The upper panel of Fig. 7 compares the halo mass functions at for different models with and without massive neutrino contribution. The lower panel explicitly shows the ratio of the mass functions with and without massive neutrino. Here we assumed and eV for the neutrino mass scale, which are close to the lower bounds of the normal mass hierarchy (NH) and the inverted hierarchy (IH) that are implied from the terrestrial experiments. Hence either of these results would inevitably exist in our universe. The presence of massive neutrino decreases the abundance of halos, more significantly for more massive halos that reside in the exponential tail of mass function. The decrease in the halo abundance is up to a factor 2 around . This change can be compared to the effect on the linear mass fluctuation such as ; the neutrino of these mass scales decreases only by a few percent for neutrinos of these mass scales. Again the higher sensitivity of halo mass function to neutrino mass is through the exponential tail of mass function at massive halo ends. The thin solid curve in the lower panel (although almost overlapped with the dotted curve) shows the ratio when further taking into account the change in the critical density in the mass function (Eq. 19); more explicitly we decreases the critical density by 0.03%, a maximum change implied from Fig. 6 for the case of eV. It is clear that the change in the critical density due to the massive neutrinos causes a negligible effect on the halo mass function.
Fig. 8 shows the similar results, but for higher redshifts and , respectively. The decrease in the abundance of cluster scalehalos is more significant at higher redshifts.
One may think whether or not the effect of massive neutrino on the halo mass function is mostly described by the change of , the normalization parameter of power spectrum amplitudes often used in the literature. Fig. 9 compares the halo mass functions for a MDM model with eV and for a CDM model where at is lowered so as to match the value for the MDM model; more precisely, is changed to 0.486 from 0.500. Note that both the models have the same . The CDM model with the lowered roughly reproduces the decrease in the halo abundance. However, the two curves do not exactly agree because of the difference in the linear power spectra of CDM and baryon perturbations. Nevertheless, this gives a justification of the neutrino mass constraint derived in Vikhlinin et al. (2009), where the neutrino mass constraint is obtained from the allowed range of values that are derived by comparing the observed abundance of Xray luminous clusters with the model halo mass functions varying within CDM models without massive neutrino contribution.
iii.3 Discussion: Cosmological parameter degeneracies
When adding the massive neutrinos for different masses, we have so far kept the total dark matter density, , fixed. For a more practical perspective, the CMB information give precise constraints on the CDM and baryon densities, and , as well as the curvature parameter or equivalently the total energy density, . Massive neutrinos with small mass scales of a few eV were relativistic before the decoupling epoch, and do not affect the CMB observables. Therefore the CMB observables cannot well constrain the neutrino mass of the small mass scales, leaving degeneracies in cosmological parameters. Given these facts one might think that, when adding the massive neutrinos, we should keep these CMBconstrained parameters fixed. If we assume a flat geometry, this is equivalent to varying either the Hubble parameter or the energy density of the cosmological constant with fixing the CMB parameters above. For example, when the neutrino mass eV is added, this leads to or from the fiducial values or , respectively.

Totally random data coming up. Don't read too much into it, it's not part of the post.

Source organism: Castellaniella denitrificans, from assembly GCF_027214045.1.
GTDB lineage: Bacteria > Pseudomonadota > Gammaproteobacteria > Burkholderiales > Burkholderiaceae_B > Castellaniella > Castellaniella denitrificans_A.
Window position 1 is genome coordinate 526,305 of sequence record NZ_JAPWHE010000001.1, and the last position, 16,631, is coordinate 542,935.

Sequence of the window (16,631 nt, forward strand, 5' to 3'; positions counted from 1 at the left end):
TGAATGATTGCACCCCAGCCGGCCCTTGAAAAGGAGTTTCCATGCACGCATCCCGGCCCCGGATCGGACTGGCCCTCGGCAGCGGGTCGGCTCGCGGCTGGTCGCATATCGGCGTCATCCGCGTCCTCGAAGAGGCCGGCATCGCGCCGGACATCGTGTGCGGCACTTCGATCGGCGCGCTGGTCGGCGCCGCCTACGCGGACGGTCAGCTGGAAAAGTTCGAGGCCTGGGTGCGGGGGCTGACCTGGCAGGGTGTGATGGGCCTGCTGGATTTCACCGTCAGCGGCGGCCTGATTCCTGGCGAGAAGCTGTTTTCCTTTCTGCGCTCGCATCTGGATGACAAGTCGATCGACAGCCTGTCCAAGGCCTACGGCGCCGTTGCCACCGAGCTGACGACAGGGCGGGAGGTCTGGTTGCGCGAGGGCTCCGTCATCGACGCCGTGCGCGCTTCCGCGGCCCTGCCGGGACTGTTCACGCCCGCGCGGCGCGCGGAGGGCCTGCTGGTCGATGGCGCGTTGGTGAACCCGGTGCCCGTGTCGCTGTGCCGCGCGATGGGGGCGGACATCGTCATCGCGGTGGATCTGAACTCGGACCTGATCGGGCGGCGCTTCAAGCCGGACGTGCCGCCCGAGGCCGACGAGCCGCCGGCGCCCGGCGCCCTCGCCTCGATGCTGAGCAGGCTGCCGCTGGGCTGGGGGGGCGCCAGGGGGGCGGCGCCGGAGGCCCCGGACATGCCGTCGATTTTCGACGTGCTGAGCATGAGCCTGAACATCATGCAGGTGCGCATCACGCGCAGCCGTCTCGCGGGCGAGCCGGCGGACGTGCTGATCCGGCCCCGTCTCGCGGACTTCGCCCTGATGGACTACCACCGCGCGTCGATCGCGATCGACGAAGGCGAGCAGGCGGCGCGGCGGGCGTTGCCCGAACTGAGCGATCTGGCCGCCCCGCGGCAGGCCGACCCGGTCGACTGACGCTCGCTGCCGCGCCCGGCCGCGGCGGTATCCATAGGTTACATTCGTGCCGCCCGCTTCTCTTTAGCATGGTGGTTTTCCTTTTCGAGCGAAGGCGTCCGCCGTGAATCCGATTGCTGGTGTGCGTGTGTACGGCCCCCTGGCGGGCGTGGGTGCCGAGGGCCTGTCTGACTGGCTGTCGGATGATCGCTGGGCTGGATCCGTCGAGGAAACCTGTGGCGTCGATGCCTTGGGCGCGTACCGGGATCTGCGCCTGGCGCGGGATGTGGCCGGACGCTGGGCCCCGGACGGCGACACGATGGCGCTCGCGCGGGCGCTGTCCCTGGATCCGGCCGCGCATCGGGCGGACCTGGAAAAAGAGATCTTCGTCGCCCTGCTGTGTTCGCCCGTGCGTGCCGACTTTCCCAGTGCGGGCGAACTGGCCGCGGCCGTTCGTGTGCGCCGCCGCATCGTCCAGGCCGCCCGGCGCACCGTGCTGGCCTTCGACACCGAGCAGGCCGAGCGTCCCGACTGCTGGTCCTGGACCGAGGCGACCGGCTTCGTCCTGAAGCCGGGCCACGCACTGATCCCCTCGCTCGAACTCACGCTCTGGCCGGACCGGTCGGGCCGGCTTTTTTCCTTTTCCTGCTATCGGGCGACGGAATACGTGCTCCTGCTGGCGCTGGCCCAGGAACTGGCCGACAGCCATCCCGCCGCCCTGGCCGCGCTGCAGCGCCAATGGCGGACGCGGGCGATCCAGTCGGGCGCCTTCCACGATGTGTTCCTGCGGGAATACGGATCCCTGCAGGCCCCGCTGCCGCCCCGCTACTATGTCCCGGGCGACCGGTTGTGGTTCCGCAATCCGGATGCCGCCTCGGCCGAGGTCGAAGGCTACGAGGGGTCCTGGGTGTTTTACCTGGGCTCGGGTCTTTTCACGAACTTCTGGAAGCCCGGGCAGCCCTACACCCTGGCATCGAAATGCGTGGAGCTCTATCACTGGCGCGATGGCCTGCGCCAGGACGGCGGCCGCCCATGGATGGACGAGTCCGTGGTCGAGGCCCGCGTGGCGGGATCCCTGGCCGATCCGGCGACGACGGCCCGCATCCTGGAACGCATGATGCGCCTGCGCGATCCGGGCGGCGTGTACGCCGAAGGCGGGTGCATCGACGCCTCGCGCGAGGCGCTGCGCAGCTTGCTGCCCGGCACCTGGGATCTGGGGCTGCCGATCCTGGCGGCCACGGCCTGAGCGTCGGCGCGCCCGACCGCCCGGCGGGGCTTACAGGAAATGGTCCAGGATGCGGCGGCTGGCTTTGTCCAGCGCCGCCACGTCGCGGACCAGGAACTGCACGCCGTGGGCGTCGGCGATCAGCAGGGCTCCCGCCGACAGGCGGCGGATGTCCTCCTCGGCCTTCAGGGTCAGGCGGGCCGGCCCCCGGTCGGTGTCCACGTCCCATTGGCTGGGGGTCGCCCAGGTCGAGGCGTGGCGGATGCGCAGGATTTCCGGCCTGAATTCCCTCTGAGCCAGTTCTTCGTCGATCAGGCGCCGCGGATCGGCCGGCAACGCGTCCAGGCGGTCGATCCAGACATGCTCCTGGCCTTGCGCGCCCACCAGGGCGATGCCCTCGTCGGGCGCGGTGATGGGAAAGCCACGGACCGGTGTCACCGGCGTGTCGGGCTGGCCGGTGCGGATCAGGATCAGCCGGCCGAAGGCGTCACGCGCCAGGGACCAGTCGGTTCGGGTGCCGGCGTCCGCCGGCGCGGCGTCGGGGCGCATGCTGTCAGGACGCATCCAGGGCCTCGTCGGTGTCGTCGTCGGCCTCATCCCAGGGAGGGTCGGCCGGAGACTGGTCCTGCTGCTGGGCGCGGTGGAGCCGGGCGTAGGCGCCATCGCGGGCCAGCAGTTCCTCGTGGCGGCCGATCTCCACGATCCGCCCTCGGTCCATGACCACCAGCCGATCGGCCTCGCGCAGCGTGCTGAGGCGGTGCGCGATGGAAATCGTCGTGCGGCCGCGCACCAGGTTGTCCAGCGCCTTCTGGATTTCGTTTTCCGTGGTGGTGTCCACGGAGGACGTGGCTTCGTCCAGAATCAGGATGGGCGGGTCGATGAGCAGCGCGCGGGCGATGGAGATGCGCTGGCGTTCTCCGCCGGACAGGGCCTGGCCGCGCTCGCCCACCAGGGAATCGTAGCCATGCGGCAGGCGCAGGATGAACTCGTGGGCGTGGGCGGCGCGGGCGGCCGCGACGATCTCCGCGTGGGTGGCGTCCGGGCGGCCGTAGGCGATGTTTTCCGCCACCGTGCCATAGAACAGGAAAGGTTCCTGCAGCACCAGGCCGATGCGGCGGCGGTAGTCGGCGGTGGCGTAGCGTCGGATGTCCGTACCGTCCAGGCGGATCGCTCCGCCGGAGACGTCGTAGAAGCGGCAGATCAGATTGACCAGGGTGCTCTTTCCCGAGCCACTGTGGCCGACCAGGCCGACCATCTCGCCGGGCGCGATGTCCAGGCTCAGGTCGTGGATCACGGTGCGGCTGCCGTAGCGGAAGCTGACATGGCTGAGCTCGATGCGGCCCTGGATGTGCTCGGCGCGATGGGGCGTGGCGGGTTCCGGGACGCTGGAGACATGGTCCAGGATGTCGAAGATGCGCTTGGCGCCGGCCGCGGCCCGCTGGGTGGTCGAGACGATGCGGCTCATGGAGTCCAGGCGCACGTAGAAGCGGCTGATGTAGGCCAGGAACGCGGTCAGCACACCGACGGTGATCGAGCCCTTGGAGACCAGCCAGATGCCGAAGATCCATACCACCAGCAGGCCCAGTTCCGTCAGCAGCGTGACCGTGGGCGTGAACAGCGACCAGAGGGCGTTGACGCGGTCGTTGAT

Fig. 10 shows the critical density for halos of for a MDM model with various neutrino mass scales, where we varied either or by the amount determined by the neutrino mass scale, but fixing . The results are similar to Fig. 4; the effect of massive neutrinos on the critical density is very small for the range of cosmological models. Fig. 11 shows how the MDM models alter the halo mass function compared to the case without massive neutrinos, which can be compared with our fiducial case where the massive neutrinos of eV are added by varying the CDM density parameter . The parameter change of or also leads to the smaller abundance of massive halos as in the case changing , but the decrease is slightly smaller than the case when changing .
Iv Summary
In this paper, we have developed a method to solve the nonlinear dynamics of tophat CDM overdensity region including the effects of baryon perturbation and massive neutrinos. In developing the spherical collapse model, we properly set up the initial conditions of each components (baryon, CDM and neutrinos), which have different amplitudes and profiles, assuming the adiabatic initial conditions (see Fig. 1). In fact we found that the nonlinear dynamics is very sensitive to detailed setup of the initial conditions of tophat CDM perturbation, more precisely and the velocity of tophat radius . For example, we cannot employ the lineartheory prediction for an Einstein deSitter model, , to set up the initial conditions, e.g., even at an epoch in the sufficiently linear regime such as the decoupling epoch , because this solution ignores that the CDM perturbation is affected by the presence of baryon and massive neutrino.